She felt the ice mentor’s fingers back on her thigh, and a slight puncture, and then she floated away.

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Chapter 2: Alnos Born

When Djazin arrived at the Ashewe summer compound, she found the estate in an uproar. She hurried to the bungalow she shared with Liz of Nambo House, her best friend since music school, and found her friend in their bedroom, packing.

“All hell’s broken loose on Alnos,” Liz informed her, “K’elle and Vinyat had a conference with Pallas Eden and he wants us at a more secure location. K’elle is working something out with the O’bonne. A university retreat not too far from here.”

Liz stopped what she was doing and Djazin sat down on her bed and asked, “What’s happened on Alnos?”

Djazin could tell that her friend did not relish being the bearer of bad news, “A series of attacks. And some bombings. Well, four of them, in four different cities, including Zyss.”

“Attacks?” Djazin repeated, and she knew there was more to it. Though unusual, attacks on Alnos would not make her friend uncomfortable. Unless, of course … Djazin spoke her inference, “Ven attacks?”

With an unhappy look, Liz nodded.

“I see,” Djazin said. After a moment of silence, she inquired further, “How many deaths?”

“K’elle didn’t tell me. But one attack was on Goal and Nerses. Well, all the attacks targeted Ven-Alnese couples, and the bombs took out sponsored centers. Ours in Zyss. But the bomb went off early in the morning, before the seminars had started.”

“Jotun blizzards!” Djazin cursed in spite of her relief at hearing that most of their friends and teachers were most likely safe. Then she remembered what Liz had just said about the attacks, “What about Goal and Nerses?”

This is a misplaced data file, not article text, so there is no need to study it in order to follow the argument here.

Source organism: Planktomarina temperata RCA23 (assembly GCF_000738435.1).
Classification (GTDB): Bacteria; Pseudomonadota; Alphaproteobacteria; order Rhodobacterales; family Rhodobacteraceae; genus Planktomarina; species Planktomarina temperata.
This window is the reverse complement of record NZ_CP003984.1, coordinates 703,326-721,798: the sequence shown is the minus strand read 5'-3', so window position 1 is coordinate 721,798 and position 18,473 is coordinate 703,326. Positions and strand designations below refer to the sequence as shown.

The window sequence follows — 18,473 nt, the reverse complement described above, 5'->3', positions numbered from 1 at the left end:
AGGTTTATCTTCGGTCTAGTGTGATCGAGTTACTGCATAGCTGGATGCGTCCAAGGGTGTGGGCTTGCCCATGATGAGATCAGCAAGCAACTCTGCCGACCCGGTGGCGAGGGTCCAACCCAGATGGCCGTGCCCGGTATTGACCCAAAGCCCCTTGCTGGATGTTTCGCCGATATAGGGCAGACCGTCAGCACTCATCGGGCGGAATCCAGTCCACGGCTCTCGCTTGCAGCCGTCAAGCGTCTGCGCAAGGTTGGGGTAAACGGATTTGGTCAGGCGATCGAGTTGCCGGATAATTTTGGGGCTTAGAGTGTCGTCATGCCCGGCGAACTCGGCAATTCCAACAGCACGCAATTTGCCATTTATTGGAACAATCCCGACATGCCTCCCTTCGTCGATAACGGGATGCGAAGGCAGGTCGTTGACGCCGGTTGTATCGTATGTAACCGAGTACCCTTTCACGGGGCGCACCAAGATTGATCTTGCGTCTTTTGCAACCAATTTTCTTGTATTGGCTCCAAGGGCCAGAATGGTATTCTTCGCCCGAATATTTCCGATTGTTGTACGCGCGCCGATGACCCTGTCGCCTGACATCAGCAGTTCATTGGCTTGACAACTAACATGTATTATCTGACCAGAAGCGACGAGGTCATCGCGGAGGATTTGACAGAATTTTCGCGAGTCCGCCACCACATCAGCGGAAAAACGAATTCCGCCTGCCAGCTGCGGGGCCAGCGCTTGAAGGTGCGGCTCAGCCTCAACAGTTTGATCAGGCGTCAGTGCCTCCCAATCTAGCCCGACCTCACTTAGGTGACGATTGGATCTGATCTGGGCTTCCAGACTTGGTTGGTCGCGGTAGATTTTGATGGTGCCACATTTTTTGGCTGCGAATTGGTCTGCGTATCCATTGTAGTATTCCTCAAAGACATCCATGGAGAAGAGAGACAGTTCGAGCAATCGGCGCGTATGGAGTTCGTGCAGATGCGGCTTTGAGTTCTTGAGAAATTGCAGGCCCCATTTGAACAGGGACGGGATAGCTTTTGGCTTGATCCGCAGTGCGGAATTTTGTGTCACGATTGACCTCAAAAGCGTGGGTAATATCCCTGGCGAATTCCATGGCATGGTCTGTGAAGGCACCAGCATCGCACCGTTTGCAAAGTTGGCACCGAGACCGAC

“Nerses got away with Amadeos. Goal is missing. They were on their way for their summer visit to Ice Mentor Vrezh.”

“They were in ice? How would any Ven know where to find them in ice?”

Liz shrugged and fell silent. Then she remembered, “Oh, um, K’elle wants to talk to you. Privately. She … has some news.”

“News?” Djazin echoed.

Liz met her gaze and told her, “About Joran.”

“My husband?”

Liz nodded, “They got to him, but he survived.”

That attack did not come as a surprise, but Djazin still caught her breath.

“K’elle told me that Eden had him taken to a Mythran clinic. He’s expected to survive.”

“That bad?”

“Apparently, there were four attackers, and they had weapons, too. Both Joran and his body guard were seriously injured. Actually, the Ven used weapons for all their attacks.”

One bodyguard. Joran never took security seriously, despite the death threats. “Weapons?” Djanzin repeated quietly to herself. If nothing else, the presence of weapons indicated the seriousness of this wave of Ven attacks. Djazin shivered and crossed her arms as if to protect herself, “Pallas Eden’s alarm makes sense.”

“Yeah,” Liz concurred. “Look, call K’elle. I don’t think it’s just the news about your husband.”

Djazin didn’t think so, either. With a quick smile to her best friend, she got to her feet and returned to the bugalow’s combination family room and kitchen to find her handheld and send First Officer K’elle her signal.

The Mythran warrior did not take long. Fifteen minutes later, Mythran First Officer K’elle Kuan Safyr arrived. Djazin served some chilled mint-sparkle, an O’bonne summer favorite cleared by the obstetrician during her earlier visit, and began with, “Liz told me about the attacks, and about Joran.”

“Your husband is expected to recover, though it may take a while.” The First Officer offered between sips.